This week, the class watched a lecture video titled “Deconstructing White Privilege with Dr. Robin DiAngelo” that the Lake County sophomore said put forth the claim that all white people are automatically racist, even if they treat all people fairly and have black friends.
“As a white person, I have a white frame of reference and a white experience,” DiAngelo says in the video. “Racism is a deeply embedded system that our country was founded on and that all our institutions were created out of.”
“[My child] called my husband into the room and said, ‘You need to hear this.’ It was this video that was their lecture today,” said the Lake County student’s concerned mother, describing how she was uncomfortable when she found out the class was relying on a DiAngelo textbook. “It was telling them that if you are white, you are racist and privileged and that you don’t even know it. It was making all these broad accusations that are totally false.”
According to the students, a classmate disagreed with Feghali’s notion that an application called SketchFactor, which notifies people if they are nearing a region that is statistically more dangerous based on crime rates, is racist. The student was reportedly told that since they are white they have a racist way of thinking, and was told to be quiet.
“I assumed this class would be on how to deal with things in the classroom, like what happens if a kid throws up on the desk or has an emotional issue. I did not expect it was going to be just completely bashing white people, saying we’re all racist. Not everyone is against people of the opposite race. America is not black versus white,” the anonymous student said.
Every day, the course seemingly includes a new form of indoctrination. The course outline obtained by The Federalist below depicts the precise learning content week to week. Week five notably focuses on “Understanding the Invisibility of Oppression Through Sexism,” and week seven addresses “Understanding the Structural Nature of Oppression Through Racism” and “Understanding the Global Organization of Racism through White Supremacy.” This is merely the tip of the iceberg. See this link for the entire syllabus, pages 10-13 specifically.
“We need to oppose ‘antiracism’ training because the training itself is more like racism than its opposite. This training attributes guilt and innocence, insight and blindness, to individuals because of their race,” Stanley Kurtz, a senior fellow at the Ethics and Public Policy Center, told The Federalist. “This training, and the critical race theory that inspires it, is fundamentally at odds with the classically liberal principles that form the foundation of our constitutional system. In America, we judge people according to their individual character and abilities, not their race. Critical race theory and training based on it takes the opposite point of view.”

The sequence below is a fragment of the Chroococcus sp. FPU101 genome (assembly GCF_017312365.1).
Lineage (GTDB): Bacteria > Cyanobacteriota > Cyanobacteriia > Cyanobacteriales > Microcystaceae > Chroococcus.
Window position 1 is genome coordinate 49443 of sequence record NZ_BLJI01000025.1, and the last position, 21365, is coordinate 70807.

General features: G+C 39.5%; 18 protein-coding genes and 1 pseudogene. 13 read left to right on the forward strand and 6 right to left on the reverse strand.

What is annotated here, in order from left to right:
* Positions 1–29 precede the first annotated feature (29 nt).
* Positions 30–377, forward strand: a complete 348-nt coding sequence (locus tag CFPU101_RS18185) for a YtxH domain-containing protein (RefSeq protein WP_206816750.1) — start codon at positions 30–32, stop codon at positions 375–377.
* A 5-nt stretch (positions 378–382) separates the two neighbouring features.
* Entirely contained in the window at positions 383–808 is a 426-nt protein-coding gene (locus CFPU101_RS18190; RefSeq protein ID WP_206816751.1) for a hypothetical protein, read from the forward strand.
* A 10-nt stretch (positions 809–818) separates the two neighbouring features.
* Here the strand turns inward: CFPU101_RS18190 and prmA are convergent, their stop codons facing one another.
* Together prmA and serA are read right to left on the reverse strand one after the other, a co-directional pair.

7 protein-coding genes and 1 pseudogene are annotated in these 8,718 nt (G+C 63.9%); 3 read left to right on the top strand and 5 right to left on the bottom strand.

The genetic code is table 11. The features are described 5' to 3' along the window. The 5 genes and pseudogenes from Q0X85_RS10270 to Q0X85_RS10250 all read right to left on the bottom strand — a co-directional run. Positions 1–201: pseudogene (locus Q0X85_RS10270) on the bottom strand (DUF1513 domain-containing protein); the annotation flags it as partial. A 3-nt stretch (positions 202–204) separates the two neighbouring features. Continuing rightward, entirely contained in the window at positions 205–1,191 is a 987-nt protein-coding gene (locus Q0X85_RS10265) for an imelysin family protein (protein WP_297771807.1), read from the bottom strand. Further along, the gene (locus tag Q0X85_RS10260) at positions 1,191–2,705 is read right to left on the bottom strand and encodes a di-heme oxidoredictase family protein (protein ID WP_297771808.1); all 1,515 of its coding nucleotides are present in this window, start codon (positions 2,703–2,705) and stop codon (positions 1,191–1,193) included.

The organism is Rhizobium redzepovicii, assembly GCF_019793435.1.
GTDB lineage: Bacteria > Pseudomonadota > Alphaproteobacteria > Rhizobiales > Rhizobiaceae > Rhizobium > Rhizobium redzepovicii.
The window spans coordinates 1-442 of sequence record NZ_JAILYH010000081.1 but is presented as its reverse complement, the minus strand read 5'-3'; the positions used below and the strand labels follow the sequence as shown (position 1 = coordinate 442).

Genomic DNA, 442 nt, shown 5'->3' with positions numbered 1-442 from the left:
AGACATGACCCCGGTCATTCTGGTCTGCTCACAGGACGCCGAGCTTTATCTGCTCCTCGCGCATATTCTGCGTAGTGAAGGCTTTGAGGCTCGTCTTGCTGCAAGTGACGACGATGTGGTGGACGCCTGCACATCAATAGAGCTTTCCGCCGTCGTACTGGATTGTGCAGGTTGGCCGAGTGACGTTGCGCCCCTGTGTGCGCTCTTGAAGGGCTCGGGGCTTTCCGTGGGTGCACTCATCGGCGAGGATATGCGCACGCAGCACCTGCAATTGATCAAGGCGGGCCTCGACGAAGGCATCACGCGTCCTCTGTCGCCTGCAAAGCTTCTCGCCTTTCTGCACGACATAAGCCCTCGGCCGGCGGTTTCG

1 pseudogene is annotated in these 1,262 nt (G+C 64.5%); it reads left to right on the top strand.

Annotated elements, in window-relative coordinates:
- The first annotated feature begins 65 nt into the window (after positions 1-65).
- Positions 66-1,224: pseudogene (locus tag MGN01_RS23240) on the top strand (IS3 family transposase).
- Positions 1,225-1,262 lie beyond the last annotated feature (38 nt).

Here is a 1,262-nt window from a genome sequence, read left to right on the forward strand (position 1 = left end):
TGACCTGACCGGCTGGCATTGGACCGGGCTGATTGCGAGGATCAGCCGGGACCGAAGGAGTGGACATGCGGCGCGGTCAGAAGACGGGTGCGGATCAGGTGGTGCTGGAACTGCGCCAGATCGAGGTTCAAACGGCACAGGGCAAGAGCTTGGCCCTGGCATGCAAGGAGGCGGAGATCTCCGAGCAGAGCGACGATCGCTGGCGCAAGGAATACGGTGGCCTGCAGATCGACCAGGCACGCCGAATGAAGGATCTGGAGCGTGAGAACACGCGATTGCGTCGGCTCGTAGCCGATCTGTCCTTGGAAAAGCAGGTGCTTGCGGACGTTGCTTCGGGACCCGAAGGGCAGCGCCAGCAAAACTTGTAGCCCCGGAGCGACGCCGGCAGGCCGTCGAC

According to the two students who spoke to The Federalist, other classes at Cleveland State are structured similarly. One education class reportedly about pre-k and kindergarten teaching is entirely about how capitalism is “corrupt” and why America should be more socialist.
As is seemingly the case with most “antiracist” educators, Feghali is a white woman who thinks it permissible to vilify white students she deems not “woke” enough for the radical ideas she espouses. By the standard of the educator — that all white people are inherently bigoted — she herself would also be.
“[Feghali] is white like me,” the anonymous student said. “And she is telling me I’m racist? I just want to know how?”
The Office of the Dean at Cleveland State did not immediately respond to a request for comment, nor did Feghali.
Update: A parent of one of the students reached out to the Federalist Thursday evening and said that Cleveland State University “pulled” Molly Feghali from teaching her child’s education course.
“She has been pulled from teaching the class. They are no longer going to have zoom classes. The students need to do their assignments and finish out the semester,” the parent said. “The head of the department sent out an email to all the students explaining what happened. Of course, they made it sound like Dr. Feghali was the victim and they had to stop the zoom classes because the link was on the published syllabus.”
CSU Dean Meredith Bond did not immediately respond to a request for comment from The Federalist. This article will be updated if the university provides a statement.
Gabe Kaminsky is an intern at The Federalist and a student at the University of Pittsburgh. His work has appeared in Fox News, The Daily Wire, Townhall, The American Conservative, RealClearPolitics, The Washington Examiner, and other outlets. Follow him on Twitter @Gabe__Kaminsky or email email@example.com.